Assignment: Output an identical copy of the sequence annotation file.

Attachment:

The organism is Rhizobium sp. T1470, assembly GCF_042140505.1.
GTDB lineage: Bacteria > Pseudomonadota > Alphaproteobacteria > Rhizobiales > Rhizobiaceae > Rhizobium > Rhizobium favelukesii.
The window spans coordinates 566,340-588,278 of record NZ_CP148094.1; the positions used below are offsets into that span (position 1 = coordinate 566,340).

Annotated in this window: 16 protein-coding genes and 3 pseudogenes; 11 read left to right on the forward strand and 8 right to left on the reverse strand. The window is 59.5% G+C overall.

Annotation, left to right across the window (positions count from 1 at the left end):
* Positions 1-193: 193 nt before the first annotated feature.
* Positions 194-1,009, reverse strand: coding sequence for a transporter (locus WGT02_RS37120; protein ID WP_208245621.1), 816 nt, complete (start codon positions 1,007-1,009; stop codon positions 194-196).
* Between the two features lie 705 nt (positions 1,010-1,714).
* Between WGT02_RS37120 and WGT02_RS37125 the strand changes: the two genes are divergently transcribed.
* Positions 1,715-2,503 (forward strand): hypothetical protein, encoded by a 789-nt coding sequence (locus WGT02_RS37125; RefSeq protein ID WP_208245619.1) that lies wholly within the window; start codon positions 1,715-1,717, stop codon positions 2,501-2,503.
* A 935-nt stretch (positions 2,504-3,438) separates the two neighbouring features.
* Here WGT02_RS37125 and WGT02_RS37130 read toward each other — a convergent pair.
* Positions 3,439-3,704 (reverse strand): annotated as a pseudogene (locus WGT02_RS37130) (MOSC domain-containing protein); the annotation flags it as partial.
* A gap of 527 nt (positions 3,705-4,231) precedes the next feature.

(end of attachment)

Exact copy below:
The organism is Rhizobium sp. T1470, assembly GCF_042140505.1.
GTDB lineage: Bacteria > Pseudomonadota > Alphaproteobacteria > Rhizobiales > Rhizobiaceae > Rhizobium > Rhizobium favelukesii.
The window spans coordinates 566,340-588,278 of record NZ_CP148094.1; the positions used below are offsets into that span (position 1 = coordinate 566,340).

Annotated in this window: 16 protein-coding genes and 3 pseudogenes; 11 read left to right on the forward strand and 8 right to left on the reverse strand. The window is 59.5% G+C overall.

Annotation, left to right across the window (positions count from 1 at the left end):
* Positions 1-193: 193 nt before the first annotated feature.
* Positions 194-1,009, reverse strand: coding sequence for a transporter (locus WGT02_RS37120; protein ID WP_208245621.1), 816 nt, complete (start codon positions 1,007-1,009; stop codon positions 194-196).
* Between the two features lie 705 nt (positions 1,010-1,714).
* Between WGT02_RS37120 and WGT02_RS37125 the strand changes: the two genes are divergently transcribed.
* Positions 1,715-2,503 (forward strand): hypothetical protein, encoded by a 789-nt coding sequence (locus WGT02_RS37125; RefSeq protein ID WP_208245619.1) that lies wholly within the window; start codon positions 1,715-1,717, stop codon positions 2,501-2,503.
* A 935-nt stretch (positions 2,504-3,438) separates the two neighbouring features.
* Here WGT02_RS37125 and WGT02_RS37130 read toward each other — a convergent pair.
* Positions 3,439-3,704 (reverse strand): annotated as a pseudogene (locus WGT02_RS37130) (MOSC domain-containing protein); the annotation flags it as partial.
* A gap of 527 nt (positions 3,705-4,231) precedes the next feature.